By Mark Fazlollah
Monday, January 8, 2001
Growing evidence indicates that the problem of police departments dismissing and underreporting rapes is widespread. The reasons for the numbers game may range from a desire for the department to appear successful to the belief that women often lie.
PHILADELPHIA (WOMENSENEWS)--Jesine Williams, 12, is a remarkable child.
The tiny seventh grader told state prosecutors how the first Philadelphia police officer who responded to her January 1996 rape had refused to believe that any crime was committed. She told them how the initial investigator from Philadelphia's sex crimes unit also botched the case.
For nearly five years, Jesine had again and again insisted that she knew the name of the rapist--and last fall a DNA test proved that she was right. In December, a Philadelphia jury convicted Jasper Washington, the man Jesine first identified as her rapist in 1996. For four years, police did not bother to interview him.
Jesine, whose family allowed her to be identified by her middle name, had to do battle in order to jail her rapist.
Her fight is vivid evidence of a broken system in Philadelphia and perhaps in other cities where police ignore and dismiss rape complaints, fail to report rapes, miscategorize and disguise them and manipulate statistics in order to simplify their work or bolster their departments' or their cities' images. Often, police believe that alleged victims are lying and categorize reports as "unfounded."
And all of these questionable statistics are fed to the FBI, which each year receives crime data from 16,000 police departments. But the bureau does little to monitor the accuracy of the reporting.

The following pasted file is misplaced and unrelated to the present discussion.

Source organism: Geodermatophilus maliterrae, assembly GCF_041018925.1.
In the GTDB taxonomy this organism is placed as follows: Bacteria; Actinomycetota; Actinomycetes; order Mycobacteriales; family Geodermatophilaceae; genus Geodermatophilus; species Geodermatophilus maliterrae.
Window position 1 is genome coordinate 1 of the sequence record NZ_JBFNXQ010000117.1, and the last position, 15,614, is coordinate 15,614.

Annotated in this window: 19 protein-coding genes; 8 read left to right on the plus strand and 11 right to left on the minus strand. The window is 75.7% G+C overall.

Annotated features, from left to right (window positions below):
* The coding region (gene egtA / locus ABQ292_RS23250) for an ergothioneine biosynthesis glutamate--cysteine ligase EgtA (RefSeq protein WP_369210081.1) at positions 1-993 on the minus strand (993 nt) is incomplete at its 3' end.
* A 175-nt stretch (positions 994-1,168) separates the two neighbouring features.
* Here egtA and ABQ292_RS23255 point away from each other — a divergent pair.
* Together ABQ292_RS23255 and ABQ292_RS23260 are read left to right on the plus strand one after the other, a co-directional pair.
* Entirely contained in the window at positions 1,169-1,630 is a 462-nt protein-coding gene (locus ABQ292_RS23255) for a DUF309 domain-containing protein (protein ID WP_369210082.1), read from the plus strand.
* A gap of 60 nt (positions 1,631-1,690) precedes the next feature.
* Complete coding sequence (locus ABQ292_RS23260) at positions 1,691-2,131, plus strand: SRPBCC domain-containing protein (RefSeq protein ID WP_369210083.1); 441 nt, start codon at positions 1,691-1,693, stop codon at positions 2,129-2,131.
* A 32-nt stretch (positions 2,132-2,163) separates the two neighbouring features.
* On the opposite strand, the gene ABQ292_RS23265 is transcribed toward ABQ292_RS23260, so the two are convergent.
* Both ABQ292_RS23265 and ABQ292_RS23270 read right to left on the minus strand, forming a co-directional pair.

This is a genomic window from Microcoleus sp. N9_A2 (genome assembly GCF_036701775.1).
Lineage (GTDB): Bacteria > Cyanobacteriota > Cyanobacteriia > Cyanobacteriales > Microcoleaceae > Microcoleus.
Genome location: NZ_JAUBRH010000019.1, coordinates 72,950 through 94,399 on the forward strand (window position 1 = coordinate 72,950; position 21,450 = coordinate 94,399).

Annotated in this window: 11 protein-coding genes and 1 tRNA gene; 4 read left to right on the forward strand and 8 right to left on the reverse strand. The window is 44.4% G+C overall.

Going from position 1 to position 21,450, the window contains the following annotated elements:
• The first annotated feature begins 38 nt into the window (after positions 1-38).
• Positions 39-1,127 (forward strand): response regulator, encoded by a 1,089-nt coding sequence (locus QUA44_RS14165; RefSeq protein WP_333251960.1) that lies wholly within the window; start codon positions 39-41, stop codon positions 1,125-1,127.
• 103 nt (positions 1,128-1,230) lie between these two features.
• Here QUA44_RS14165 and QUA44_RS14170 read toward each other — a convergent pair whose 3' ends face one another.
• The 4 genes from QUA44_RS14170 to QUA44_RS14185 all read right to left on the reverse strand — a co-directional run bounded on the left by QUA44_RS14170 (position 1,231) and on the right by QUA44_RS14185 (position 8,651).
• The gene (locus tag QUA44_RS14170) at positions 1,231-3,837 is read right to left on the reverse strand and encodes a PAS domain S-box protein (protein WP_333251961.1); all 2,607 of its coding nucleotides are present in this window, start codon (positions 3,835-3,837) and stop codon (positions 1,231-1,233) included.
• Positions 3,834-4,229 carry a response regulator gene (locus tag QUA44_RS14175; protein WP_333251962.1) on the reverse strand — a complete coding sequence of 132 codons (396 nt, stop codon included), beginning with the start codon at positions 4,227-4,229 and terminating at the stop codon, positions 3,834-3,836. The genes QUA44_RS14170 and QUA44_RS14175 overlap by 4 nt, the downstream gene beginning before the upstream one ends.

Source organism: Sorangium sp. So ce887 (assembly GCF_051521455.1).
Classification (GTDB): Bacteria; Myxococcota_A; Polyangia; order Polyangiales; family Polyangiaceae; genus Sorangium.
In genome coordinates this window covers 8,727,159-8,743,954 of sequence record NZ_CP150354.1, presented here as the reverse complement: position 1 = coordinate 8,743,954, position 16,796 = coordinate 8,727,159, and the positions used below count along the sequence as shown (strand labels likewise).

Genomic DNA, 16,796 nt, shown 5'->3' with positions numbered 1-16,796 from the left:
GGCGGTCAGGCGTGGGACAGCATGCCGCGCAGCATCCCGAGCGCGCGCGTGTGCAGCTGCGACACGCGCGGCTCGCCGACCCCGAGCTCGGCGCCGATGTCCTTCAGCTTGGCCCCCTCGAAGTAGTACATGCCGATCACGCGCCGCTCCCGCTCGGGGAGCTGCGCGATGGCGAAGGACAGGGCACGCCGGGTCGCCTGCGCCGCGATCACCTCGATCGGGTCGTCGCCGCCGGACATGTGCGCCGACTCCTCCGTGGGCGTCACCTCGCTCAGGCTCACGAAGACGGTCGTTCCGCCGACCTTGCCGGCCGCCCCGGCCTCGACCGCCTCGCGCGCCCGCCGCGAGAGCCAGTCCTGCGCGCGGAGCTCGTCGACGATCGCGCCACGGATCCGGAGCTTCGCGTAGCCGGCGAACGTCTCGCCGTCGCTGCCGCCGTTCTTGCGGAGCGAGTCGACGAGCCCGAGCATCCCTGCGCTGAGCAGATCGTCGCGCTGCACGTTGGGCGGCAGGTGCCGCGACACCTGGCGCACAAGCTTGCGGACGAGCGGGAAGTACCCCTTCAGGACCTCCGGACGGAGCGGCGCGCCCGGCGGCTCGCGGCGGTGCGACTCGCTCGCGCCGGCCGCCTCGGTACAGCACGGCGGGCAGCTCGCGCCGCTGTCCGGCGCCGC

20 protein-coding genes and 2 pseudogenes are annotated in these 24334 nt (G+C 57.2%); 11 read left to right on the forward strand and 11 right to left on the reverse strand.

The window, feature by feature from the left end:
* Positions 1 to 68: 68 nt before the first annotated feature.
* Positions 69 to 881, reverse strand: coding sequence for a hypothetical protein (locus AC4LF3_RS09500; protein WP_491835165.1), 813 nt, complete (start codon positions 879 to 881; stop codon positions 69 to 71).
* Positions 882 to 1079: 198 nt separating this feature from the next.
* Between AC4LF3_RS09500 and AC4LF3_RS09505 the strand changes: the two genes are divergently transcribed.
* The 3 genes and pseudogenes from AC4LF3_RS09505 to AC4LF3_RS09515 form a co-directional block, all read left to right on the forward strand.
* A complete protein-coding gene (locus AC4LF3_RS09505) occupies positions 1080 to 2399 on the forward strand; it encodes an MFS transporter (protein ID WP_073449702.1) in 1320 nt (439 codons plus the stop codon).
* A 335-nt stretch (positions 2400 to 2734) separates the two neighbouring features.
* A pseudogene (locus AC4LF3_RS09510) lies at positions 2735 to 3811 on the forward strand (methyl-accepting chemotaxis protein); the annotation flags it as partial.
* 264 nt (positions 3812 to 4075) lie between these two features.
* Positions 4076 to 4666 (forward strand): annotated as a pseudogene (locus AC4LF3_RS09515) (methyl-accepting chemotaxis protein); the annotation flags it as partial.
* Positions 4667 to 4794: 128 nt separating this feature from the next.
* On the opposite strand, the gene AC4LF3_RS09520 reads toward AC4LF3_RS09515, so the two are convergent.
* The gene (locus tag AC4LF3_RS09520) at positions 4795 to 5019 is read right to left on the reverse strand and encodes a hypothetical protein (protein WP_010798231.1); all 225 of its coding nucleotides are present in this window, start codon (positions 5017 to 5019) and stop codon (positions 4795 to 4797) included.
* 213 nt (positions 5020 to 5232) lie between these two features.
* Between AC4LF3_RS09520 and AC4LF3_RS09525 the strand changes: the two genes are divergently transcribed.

Women's groups are not surprised.
"We've been hoodwinked for 18 years," said Carol E. Tracy, executive director of the Women's Law Project in Philadelphia. But she gave the police credit for admitting past errors. "Admitting the truth about the scandalous record in the face of public scrutiny took real courage."
Responding to public pressure, Philadelphia police in early 2000 began to allow local women's groups, including the Law Project, to monitor the rape squad. Each time a complaint was deemed to be false, the women's groups were able to check to ensure that a proper investigation had been completed. No other police department is believed to have been so open.
After Jesine's case was spotlighted in the Philadelphia Inquirer, police began acknowledging problems in the rape squad. Philadelphia police now concede that during the past five years, more than 700 rape cases were botched by the department's underfunded and poorly trained sex crimes unit. Jasper Washington, a 285-pound auto mechanic, and scores of other men have been arrested on rape charges in mishandled cases that were reopened because of Inquirer articles.
The reporting by the Inquirer was unique, but many of Philadelphia's problems are not.
New FBI and state crime data for 1999 and the first half of 2000 indicate that many major police departments distort the statistics in a variety of ways that make it impossible to tell how many rapes occur, whether police are investigating rape complaints seriously or how frequently the alleged victims lie.
Some police departments code rape complaints in ways that indicated they were little more than a conversation between a police officer and a citizen.
Philadelphia police initially labeled Jesine's rape as a "2701," a police code for a service call, not a crime. The first officer on the scene insisted that Jesine's case was only an incident involving a lost child. Philadelphia's 2701 code, also known as "investigation of person," was used for all 700 rapes that have been reinvestigated by police. Some of those cases, including Jesine's, date back five years.
The 2701 code is no longer used to hide rapes in Philadelphia. But that type of coding is used in other cities.